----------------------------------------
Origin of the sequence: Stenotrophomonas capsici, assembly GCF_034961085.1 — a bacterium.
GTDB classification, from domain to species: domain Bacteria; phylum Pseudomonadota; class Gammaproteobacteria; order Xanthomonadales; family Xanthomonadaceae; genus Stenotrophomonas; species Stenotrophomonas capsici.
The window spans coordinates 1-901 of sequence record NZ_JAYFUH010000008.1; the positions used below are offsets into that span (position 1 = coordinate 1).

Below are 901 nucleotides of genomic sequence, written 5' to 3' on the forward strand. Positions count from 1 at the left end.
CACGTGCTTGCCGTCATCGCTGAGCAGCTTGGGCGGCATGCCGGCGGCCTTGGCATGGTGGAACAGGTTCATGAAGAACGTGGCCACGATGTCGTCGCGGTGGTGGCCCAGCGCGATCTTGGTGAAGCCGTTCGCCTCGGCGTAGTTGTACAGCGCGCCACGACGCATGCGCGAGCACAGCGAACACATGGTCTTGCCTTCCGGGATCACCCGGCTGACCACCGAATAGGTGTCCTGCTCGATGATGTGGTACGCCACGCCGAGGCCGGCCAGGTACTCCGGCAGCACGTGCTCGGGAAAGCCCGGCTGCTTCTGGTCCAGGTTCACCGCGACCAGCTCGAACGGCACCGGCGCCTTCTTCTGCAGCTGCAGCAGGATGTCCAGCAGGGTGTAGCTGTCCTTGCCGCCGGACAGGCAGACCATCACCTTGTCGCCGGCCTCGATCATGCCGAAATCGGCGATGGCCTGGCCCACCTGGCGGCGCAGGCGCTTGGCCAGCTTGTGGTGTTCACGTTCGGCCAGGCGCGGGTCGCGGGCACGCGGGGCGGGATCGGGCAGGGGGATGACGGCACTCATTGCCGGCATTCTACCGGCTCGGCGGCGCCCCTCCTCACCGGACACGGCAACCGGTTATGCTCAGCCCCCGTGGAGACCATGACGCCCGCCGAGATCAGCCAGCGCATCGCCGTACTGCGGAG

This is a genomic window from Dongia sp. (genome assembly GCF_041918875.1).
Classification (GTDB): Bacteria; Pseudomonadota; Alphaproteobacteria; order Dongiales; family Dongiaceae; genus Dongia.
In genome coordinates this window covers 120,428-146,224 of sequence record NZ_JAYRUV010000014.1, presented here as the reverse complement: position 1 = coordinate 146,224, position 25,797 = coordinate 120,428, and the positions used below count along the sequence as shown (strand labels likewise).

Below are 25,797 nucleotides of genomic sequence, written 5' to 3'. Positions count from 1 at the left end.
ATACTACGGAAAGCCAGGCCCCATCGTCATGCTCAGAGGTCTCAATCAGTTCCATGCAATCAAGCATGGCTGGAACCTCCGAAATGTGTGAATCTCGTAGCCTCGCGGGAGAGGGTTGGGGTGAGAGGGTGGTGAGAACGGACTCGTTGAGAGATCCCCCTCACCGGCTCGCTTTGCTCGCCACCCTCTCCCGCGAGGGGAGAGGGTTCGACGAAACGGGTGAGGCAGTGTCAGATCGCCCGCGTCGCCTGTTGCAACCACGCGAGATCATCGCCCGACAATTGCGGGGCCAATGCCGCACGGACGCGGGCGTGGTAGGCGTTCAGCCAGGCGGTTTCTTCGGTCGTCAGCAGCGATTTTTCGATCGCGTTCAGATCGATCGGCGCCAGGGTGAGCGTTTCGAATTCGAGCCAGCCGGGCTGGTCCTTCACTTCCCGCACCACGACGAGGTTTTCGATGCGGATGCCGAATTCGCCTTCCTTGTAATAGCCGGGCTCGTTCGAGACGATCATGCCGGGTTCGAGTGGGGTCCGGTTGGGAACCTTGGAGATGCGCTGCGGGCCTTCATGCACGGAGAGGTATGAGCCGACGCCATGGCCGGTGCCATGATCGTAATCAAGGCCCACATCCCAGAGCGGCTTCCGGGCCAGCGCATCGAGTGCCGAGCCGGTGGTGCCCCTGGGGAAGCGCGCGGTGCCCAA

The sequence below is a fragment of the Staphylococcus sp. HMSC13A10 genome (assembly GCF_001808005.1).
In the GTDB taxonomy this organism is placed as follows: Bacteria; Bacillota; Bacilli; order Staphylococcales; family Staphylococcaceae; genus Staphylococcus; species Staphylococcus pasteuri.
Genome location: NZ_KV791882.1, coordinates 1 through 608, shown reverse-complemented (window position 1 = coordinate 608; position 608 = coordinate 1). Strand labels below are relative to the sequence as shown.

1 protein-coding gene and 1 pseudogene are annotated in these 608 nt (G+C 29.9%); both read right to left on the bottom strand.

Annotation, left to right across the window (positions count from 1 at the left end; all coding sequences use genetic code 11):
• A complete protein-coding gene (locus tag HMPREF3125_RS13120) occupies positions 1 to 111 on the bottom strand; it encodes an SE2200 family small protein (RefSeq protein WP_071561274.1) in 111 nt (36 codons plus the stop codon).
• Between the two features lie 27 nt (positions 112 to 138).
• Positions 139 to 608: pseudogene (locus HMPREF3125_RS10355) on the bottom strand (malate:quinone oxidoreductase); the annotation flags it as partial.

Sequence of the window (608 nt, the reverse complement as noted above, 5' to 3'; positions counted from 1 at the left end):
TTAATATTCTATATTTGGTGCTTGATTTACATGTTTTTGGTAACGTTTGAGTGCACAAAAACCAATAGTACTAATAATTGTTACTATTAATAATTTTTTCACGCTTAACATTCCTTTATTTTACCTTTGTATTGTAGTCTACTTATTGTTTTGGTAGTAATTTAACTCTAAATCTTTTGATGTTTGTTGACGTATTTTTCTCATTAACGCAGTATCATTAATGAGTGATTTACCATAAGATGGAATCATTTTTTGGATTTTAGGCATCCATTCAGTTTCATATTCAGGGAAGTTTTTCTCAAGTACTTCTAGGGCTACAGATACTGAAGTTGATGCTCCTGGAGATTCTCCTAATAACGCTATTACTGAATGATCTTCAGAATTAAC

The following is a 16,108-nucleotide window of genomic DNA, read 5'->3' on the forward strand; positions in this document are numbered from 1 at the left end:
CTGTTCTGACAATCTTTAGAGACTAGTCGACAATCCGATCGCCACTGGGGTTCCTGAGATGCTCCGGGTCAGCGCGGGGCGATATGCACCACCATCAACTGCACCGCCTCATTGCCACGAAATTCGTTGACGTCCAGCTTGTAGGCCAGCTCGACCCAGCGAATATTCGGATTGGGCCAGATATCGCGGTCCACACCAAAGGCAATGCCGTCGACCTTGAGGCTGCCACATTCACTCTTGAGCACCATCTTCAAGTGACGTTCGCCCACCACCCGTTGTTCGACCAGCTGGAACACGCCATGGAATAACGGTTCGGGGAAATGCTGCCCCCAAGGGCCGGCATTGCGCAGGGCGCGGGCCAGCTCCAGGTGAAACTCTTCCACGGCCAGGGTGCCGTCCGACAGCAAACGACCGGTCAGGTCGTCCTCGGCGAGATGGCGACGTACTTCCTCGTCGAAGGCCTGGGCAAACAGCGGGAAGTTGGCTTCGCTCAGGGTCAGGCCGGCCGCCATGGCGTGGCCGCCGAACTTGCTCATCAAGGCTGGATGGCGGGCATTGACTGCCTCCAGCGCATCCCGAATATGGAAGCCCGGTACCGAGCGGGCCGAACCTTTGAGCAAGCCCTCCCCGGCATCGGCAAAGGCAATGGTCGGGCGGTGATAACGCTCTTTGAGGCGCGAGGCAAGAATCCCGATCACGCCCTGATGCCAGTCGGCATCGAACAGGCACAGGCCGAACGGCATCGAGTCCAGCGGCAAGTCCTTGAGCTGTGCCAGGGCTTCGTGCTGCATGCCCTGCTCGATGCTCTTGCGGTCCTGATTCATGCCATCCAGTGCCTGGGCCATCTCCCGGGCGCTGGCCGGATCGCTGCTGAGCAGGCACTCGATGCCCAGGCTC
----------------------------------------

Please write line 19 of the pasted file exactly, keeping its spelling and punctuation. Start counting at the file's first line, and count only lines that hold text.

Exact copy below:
Sequence of the window (608 nt, the reverse complement as noted above, 5' to 3'; positions counted from 1 at the left end):